Charlotte Sullivan, a Bristol resident and Health Care Share recipient at the Mountain Health Center, is very grateful for the program. Since her income had changed recently, she had been forced to adapt her shopping habits by opting for cheaper vegetables and cutting back on fruit. “Now I can afford to eat the way I want to eat,” she said at a pickup in September.

It means a lot to her that her doctors value healthy eating as much as she does. She does believe that regular vegetable doses are “medicinal” and a “necessity,” and she’s gratified that the system is starting to value these as much as other over-the-counter medications. Community and connection are important to putting the “care” in healthcare. “I feel healed already,” she told me, smiling with her box of produce in her arms.

These programs hope to amass the data to prove that fresh food is a better medicine than pharmaceuticals, so that insurance companies will pitch in to make healthy food access a reality through healthcare coverage.

If the capacity for follow-up within the medical community is more limited, there are many other community resources doctors can direct patients to. United Way’s 2-1-1 hotline provides 24-7 support with a variety of issues, and Hunger Free Vermont’s vermontfoodhelp.com is a widely-used online resource to help people access the benefits they qualify for.

Because health providers are some of our most trusted personal and community relationships, they may be the first touch point for someone who needs help.

“You can’t tell by what someone’s wearing or what kind of car they’re driving what’s going on with someone,” Davis says. This is why she feels strongly about “habituating folks to that [screening] process” and “not only asking the folks who you think might be struggling, but really asking everyone.”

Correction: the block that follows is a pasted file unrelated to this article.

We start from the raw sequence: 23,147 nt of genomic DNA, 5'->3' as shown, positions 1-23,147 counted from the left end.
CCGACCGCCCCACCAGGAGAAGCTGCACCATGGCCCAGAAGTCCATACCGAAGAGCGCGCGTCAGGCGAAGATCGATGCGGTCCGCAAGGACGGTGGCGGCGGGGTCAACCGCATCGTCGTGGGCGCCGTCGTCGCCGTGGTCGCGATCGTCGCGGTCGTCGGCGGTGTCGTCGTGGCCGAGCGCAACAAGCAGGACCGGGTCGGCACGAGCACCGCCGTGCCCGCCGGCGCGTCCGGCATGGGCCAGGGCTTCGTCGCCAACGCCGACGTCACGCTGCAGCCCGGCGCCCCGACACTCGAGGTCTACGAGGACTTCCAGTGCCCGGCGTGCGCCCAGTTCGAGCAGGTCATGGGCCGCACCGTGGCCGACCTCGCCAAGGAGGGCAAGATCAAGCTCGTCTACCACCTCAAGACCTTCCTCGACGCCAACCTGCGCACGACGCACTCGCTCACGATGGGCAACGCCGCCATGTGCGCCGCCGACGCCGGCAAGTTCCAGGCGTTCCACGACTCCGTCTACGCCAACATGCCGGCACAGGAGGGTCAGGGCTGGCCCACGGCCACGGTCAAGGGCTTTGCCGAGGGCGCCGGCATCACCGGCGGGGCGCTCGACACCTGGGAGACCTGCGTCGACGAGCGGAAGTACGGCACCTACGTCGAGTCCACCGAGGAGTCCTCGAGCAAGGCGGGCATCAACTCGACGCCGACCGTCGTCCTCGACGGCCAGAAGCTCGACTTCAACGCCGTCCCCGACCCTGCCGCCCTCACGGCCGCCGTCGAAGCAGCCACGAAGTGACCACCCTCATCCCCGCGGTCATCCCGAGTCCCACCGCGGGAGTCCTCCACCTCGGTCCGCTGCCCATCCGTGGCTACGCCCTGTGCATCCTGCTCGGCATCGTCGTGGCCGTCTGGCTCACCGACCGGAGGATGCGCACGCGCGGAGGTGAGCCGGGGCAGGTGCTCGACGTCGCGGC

The momentum is building. UVM School of Medicine’s Vermont Child Health Improvement Program (VCHIP) spearheads a network of 49 medical providers called CHAMP (Child Health Advances Measured in Practice) that are taking on the two-item hunger screening as well as a screening for parental depression as their main focus this year. The nine-month project should yield important data across a huge swath of providers about the efficacy and complications of the screening process.

As the national healthcare debate rages on in Washington, to the dismay of many who believe that progress is being undone, Davis reminds us that as a state, “we are on the train to integrated care,” and “Vermont is going to move in that direction anyway.”

She seems to be right.

“There’s no stopping us from being pioneers in that regard,” she says. “There’s definitely a lot of ground to be covered still,” but for now, “full steam ahead, we have to keep moving.”

Charlie Mitchell is studying Food Systems at Middlebury College. He is on the management team of Middlebury Foods and serves on the board of ACORN, the Addison County Relocalization Network.